Looking for a dream?
I’ve learned to keep one close.
What do you want to be when you grow up?
At four or five, I probably told you I wanted to play the piano. I had never heard the word pianist.
Somewhere around middle school, I wanted to be a doctor. Until my baby sister fell when I was left babysitting my younger siblings. Crimson blood gushed out of her mouth. She only bit her lip. I grabbed ice and a cloth and handled the situation with lots of hugs and comfort.
However, I fell apart when my mother walked through the door. I would not become a pediatrician.
What do I want to be when I grow up?
I’m still answering this question. Not because I’m uncertain or wandering through life. Instead, I learned the best life comes from constantly growing, and expanding our view of ourselves and the world. I keep dreaming of what is possible.
Hold fast to dreams
For if dreams die
Life is a broken-winged bird
That cannot fly.
Hold fast to dreams
For when dreams go
Life is a barren field
Frozen with snow.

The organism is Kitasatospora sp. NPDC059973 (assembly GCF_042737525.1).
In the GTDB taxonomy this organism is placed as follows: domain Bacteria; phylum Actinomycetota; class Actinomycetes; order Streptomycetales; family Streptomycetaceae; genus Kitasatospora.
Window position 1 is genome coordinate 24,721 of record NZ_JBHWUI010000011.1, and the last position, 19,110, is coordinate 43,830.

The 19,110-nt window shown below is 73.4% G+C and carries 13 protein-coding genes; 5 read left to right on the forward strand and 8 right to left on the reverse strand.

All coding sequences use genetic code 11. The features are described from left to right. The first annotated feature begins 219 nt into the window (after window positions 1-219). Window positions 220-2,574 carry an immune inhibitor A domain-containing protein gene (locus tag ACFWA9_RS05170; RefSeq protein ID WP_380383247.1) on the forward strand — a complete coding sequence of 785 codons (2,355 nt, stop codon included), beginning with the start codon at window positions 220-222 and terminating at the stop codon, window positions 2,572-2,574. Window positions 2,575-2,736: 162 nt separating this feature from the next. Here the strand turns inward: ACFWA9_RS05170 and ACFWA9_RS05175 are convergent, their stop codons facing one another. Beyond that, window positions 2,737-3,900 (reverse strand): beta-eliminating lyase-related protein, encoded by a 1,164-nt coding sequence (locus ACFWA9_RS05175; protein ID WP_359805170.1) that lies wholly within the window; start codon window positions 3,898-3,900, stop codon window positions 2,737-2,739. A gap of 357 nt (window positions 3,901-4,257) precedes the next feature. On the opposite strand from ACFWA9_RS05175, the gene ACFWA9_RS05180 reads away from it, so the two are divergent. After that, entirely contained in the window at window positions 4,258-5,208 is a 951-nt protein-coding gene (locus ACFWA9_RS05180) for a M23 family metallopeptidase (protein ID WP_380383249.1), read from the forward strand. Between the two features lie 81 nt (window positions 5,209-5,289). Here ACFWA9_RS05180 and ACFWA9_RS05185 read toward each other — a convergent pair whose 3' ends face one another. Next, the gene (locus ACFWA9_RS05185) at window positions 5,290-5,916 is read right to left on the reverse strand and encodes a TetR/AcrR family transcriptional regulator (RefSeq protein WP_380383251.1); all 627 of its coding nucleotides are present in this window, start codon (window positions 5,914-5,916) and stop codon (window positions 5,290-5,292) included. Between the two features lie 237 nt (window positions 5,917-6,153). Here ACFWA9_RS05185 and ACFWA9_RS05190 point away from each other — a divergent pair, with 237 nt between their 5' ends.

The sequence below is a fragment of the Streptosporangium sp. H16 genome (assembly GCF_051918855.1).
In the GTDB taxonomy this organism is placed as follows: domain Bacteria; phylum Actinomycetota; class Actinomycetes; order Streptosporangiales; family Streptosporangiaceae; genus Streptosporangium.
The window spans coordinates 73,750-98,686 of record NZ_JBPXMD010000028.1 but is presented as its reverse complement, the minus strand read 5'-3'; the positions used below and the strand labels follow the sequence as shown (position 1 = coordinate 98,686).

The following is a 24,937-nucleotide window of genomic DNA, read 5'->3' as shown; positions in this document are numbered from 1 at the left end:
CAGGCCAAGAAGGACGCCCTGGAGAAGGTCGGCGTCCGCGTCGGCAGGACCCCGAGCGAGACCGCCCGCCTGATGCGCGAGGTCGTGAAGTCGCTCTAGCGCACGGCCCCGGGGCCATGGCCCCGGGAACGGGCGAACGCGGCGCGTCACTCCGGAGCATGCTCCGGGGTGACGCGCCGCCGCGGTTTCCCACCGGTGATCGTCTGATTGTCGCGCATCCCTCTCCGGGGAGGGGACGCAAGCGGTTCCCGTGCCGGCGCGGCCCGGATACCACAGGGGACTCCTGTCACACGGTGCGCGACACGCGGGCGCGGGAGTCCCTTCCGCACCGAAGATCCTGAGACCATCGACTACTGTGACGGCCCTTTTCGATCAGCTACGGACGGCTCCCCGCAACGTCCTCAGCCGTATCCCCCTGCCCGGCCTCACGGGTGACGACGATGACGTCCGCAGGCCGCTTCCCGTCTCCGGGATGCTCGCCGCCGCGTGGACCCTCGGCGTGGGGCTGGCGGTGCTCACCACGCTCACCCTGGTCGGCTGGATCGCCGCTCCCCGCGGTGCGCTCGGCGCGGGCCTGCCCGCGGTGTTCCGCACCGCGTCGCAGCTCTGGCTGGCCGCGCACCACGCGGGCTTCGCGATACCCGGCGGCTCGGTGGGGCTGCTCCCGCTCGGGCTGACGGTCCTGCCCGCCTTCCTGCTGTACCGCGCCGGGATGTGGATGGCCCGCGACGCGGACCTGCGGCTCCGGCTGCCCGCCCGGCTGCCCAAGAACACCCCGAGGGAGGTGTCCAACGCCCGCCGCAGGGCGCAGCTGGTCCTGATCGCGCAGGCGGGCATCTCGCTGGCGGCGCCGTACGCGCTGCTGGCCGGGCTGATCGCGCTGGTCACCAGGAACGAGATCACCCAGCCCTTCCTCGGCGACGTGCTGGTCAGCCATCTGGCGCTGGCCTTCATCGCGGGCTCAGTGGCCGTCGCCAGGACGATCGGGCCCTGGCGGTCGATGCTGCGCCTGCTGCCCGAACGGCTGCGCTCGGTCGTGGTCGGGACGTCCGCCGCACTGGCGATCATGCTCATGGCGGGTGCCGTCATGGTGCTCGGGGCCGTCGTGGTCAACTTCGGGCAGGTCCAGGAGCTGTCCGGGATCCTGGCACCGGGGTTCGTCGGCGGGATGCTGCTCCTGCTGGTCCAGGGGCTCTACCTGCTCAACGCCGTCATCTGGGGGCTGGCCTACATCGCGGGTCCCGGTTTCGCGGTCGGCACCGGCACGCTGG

Langston Hughes’ words keep me dreaming.
The New Year seems to inspire reflection and dreams for the future. In the past week, I’ve read several articles with prompts and questions to consider as you dream, but my favorite came from Suleika Jaouad who suggests making five lists.
1. What in the last year are you proud of?
2. What did this year leave you yearning for?
3. What’s causing you anxiety?
4. What resources, skills, and practices can you rely on in the coming year?
5. What are your wildest, most harebrained ideas and dreams?
Dreams remain only that, a whisper, a dust mote floating in the air if we don’t take the next step. If you are like me and most people, how to get to that dream becomes the challenge.
Out of all the books I’ve read, webinars I’ve watched, and classes I’ve taken, one piece of advice stands out. Take the next step, do that.
If I want to write more, my next step might be simply to open my journal or a Word doc. That step leads me to another step. Write the first word, the first sentence, the first paragraph.
Thinking about each step opens the door to action. Writing them down creates a road map.
Dream. Take the next step—marvel at the possibilities.
Now—catch the fleeting seconds. They are like shadows—only here a slender moment of time, gone forever.
Charlie Parker poses the question, “What should I do with my life?” He notes the difference between how children and adults respond to “What do you want to be when you grow up?”
“It is not true that people stop pursuing dreams because they grow old,
they grow old because they stop pursuing dreams.”
— Gabriel García Márquez
What are your dreams? I have resolved to renew my commitment to what brings me the most joy. Not everything I do will change the world. But can I make a difference to one?
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